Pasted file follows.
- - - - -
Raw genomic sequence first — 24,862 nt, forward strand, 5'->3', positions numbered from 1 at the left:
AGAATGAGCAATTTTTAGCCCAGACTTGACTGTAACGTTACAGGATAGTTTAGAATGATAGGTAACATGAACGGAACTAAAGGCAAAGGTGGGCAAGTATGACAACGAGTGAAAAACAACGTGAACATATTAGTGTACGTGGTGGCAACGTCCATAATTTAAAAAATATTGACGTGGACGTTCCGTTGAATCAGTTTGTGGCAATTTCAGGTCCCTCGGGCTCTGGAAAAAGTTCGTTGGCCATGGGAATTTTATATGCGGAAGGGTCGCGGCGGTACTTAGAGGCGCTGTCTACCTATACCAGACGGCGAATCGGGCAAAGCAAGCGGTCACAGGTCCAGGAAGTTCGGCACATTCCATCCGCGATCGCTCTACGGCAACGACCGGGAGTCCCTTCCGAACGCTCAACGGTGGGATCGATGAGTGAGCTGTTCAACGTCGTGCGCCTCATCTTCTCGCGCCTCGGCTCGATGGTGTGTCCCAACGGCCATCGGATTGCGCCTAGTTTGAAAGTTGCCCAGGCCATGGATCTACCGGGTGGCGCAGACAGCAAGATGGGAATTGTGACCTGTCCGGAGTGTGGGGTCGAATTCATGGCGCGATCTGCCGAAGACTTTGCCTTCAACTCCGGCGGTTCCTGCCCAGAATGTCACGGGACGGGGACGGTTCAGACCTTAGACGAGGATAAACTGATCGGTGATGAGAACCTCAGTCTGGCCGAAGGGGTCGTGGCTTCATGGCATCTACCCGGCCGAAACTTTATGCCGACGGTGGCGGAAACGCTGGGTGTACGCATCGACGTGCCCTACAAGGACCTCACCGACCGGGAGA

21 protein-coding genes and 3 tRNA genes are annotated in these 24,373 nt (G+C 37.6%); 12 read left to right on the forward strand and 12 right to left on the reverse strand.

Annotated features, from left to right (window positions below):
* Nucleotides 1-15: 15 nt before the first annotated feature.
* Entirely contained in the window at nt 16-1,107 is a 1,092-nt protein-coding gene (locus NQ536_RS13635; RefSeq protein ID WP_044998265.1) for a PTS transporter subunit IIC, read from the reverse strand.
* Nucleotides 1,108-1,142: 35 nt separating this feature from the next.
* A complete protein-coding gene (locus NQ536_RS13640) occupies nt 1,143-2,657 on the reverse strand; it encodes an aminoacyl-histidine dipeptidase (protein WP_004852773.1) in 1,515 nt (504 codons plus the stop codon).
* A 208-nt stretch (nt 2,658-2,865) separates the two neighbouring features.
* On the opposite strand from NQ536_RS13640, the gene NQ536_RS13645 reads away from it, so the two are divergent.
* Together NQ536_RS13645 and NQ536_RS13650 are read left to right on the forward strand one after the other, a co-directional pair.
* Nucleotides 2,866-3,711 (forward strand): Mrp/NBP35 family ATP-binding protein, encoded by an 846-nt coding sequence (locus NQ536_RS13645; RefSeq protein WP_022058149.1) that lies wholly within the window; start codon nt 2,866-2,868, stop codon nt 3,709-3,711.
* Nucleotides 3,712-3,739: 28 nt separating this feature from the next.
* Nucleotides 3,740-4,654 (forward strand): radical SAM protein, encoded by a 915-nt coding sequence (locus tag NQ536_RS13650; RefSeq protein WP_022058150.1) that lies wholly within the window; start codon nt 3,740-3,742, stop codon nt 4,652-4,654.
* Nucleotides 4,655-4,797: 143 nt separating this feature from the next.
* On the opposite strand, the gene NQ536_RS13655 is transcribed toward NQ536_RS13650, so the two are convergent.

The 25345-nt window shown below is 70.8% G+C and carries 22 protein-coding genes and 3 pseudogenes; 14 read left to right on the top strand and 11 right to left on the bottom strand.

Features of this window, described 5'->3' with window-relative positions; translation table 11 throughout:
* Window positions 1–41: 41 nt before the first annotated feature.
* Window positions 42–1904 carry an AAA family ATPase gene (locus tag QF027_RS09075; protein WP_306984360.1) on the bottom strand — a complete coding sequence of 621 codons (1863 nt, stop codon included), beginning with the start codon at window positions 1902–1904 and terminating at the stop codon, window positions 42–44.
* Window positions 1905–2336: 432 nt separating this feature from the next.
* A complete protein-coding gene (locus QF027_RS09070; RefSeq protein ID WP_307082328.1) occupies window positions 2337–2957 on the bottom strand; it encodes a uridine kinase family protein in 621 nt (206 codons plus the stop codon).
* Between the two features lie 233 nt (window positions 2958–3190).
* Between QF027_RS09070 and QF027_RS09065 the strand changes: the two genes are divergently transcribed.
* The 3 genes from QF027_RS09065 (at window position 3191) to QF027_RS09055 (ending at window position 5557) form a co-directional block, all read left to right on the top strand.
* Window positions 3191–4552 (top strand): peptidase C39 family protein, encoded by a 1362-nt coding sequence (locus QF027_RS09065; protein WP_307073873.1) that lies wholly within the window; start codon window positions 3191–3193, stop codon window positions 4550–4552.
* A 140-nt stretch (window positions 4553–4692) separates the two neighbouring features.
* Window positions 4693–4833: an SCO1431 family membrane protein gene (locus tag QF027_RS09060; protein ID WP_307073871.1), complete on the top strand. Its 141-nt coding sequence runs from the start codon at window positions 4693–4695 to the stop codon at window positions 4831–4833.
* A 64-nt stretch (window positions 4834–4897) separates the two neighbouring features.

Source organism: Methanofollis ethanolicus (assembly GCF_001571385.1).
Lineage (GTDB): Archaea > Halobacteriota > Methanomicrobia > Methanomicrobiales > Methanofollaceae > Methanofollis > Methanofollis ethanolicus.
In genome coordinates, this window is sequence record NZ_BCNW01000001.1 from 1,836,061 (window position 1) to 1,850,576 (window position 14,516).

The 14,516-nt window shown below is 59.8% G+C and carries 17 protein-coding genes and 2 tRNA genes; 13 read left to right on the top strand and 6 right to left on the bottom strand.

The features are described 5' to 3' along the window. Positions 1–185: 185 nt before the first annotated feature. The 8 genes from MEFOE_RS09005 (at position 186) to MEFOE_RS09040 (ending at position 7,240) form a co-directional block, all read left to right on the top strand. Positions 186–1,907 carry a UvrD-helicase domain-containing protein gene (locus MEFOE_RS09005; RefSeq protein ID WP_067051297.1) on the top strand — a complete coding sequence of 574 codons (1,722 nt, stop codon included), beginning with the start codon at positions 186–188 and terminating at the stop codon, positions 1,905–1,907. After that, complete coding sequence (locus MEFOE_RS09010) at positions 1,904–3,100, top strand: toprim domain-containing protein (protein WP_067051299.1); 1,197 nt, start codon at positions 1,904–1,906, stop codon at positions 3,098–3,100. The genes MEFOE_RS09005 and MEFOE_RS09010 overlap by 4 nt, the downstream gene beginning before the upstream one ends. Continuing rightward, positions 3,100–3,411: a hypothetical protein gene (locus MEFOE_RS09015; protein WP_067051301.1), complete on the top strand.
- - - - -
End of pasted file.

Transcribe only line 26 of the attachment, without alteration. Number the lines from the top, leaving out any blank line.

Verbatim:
* Window positions 3191–4552 (top strand): peptidase C39 family protein, encoded by a 1362-nt coding sequence (locus QF027_RS09065; protein WP_307073873.1) that lies wholly within the window; start codon window positions 3191–3193, stop codon window positions 4550–4552.